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18 Aug 2006


Decelerating Domestic Automobile Market: Proof of Concept − Detroit of Asia (Business Brief No. 1848)

In the first 6-7 months of this year, conditions in the Thai automotive market were clearly sluggish compared to preceding years, due to many negative factors. This lethargy has been the result of consumers slowing their automobile purchases because of uncertainty about the economy. Thus, the domestic automobile market in 2006 has exhibited signs of deceleration, evidently for the first time in an 8-year period. It is forecast that the growth rate of the domestic market this year will fall to its lowest level since the economic crisis in 1997-1998. However, while the domestic market stumbled somewhat in the first half of 2006, exports of automobiles and parts continues to grow, which is hoped will lead this industry toward reaching the target of becoming the Detroit of Asia, or a manufacturing hub to export automotive vehicles to the global market in the future. KASIKORN RESEARCH CENTER has studied and summarized key points in the following:
Situation in the Domestic Automobile Market
As 2006 approached, many negative factors started to appear, i.e., turmoil in domestic politics, steadily rising oil prices, higher inflation and interest rates which affected the domestic economy, as well as the automobile industry. All of these factors have resulted in consumers slowing their car purchase decisions, being unsure of the economy. Sales of automobiles in the first 6 months of 2006 (H1/2006) dropped 3.2 percent from the same period of last year, and lately the sales figures for the first seven months this year (7M-2006; Jan-July) also fell 2.86 percent to a volume of 385,414 units. Therefore, it is forecast that aggregate domestic sales for all of 2006 may be much lower than the 12.4 percent growth seen in 2005.
However, the second half of the year is a high season for the automobile market, wherein normally sales will be better than during the first half, and if politics take on a clearer direction, and inflation as well as interest rates begin to stabilize, this would boost consumer confidence toward increased spending. In addition, car companies will be launching new models onto the market, and there will be sales campaigns to stimulate volume, as well. These factors are believed will stimulate sales in H2/2006, and will result in higher sales for the entire year. However, growth in the domestic market this year will likely grow only 3 percent, which would be the lowest level since the market's recovery after the economic crisis.
2. Outlook for Automotive Exports
Though the domestic economic slowdown has hurt the auto market at home, automotive exports are enjoying steady growth, aided by global economic expansion and the relocation of manufacturing for several car models into Thailand, as well as the result of the trade liberalization. In terms of volume, automotive exports will likely reach the level of 500,000 CBU units to a total of 560,000-570,000 units, representing a 30 percent increase over last year. Vehicle exports during the first six months of this year amounted to 263, 831 units, up 35.9 percent over the same period of last year. Evidently, while the domestic market slowed this year, exports for Thailand's automotive industry remained bright.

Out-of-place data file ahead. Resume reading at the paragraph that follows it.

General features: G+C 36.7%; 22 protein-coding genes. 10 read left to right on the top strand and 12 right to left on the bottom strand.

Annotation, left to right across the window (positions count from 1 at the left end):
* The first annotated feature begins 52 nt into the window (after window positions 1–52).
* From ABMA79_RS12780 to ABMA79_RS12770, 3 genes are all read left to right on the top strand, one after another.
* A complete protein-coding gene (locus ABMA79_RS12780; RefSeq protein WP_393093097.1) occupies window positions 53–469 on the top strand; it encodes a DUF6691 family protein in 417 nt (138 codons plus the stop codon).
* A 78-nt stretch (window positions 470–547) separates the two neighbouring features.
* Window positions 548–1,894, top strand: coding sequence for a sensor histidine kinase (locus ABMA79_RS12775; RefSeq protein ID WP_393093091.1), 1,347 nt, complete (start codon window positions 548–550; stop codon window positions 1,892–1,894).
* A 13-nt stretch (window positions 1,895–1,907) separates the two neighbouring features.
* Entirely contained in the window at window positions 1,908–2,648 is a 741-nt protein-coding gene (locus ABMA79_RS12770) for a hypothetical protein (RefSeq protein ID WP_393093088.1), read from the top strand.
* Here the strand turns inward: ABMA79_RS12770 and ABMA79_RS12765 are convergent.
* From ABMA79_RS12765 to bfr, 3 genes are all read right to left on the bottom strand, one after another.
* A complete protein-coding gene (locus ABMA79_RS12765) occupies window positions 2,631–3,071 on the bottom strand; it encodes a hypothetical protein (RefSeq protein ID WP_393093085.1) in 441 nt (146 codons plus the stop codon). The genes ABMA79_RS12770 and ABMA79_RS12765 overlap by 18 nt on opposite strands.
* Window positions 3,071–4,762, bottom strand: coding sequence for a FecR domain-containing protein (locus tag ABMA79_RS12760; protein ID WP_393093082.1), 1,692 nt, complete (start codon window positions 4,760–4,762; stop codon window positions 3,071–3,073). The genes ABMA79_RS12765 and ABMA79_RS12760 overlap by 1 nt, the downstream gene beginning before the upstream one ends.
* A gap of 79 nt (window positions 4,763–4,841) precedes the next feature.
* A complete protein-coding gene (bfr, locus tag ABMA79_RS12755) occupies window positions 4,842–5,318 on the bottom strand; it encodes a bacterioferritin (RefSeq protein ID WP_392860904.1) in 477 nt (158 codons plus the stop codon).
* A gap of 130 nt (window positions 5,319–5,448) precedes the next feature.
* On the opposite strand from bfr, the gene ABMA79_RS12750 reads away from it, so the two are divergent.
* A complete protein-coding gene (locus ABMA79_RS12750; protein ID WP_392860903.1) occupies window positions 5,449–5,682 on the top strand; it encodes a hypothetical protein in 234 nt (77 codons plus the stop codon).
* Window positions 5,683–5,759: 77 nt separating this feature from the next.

3. Potential to Become the ;Detroit of Asia”

As a result of confidence in the development potential of Thai auto industry over the past 30 years, supported by the government together with domestic growth and the readiness of auto parts and other downstream industries that have been expanding alongside the auto industry, major auto manufacturers has been attracted to relocate production to Thailand. Presently, auto-manufacturing giants from Japan, Europe and the US have set up factories in Thailand, making the country SE Asia's largest car-manufacturing hub. Investment has been expanded continuously to use Thailand as a production base to supply the global export market. Major car companies from overseas have gradually transferred or expanded their manufacturing in Thailand; for example Isuzu, General Motors, Honda, Ford/Mazda, Mitsubishi, Nissan, and others are focusing on increased exports. These car producers have been benefited from concessions on customs tariffs as part of the ASEAN Free Trade Agreement (AFTA) and bilateral FTAs with some other countries, in particular Australia, which has contributed to a significant increase in Thai automotive exports. At present, leading automotive manufacturers are continuously increasing their production capacity despite the national economic slowdown and political stalemate.

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